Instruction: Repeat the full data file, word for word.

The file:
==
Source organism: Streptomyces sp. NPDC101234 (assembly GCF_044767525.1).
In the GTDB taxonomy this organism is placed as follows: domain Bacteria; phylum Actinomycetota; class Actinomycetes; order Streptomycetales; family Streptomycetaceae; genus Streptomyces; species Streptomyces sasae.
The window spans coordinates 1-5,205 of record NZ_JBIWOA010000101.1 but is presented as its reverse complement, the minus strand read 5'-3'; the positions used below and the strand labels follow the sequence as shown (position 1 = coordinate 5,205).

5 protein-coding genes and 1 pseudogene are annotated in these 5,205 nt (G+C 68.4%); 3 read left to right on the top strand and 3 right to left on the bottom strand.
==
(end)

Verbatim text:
Source organism: Streptomyces sp. NPDC101234 (assembly GCF_044767525.1).
In the GTDB taxonomy this organism is placed as follows: domain Bacteria; phylum Actinomycetota; class Actinomycetes; order Streptomycetales; family Streptomycetaceae; genus Streptomyces; species Streptomyces sasae.
The window spans coordinates 1-5,205 of record NZ_JBIWOA010000101.1 but is presented as its reverse complement, the minus strand read 5'-3'; the positions used below and the strand labels follow the sequence as shown (position 1 = coordinate 5,205).

5 protein-coding genes and 1 pseudogene are annotated in these 5,205 nt (G+C 68.4%); 3 read left to right on the top strand and 3 right to left on the bottom strand.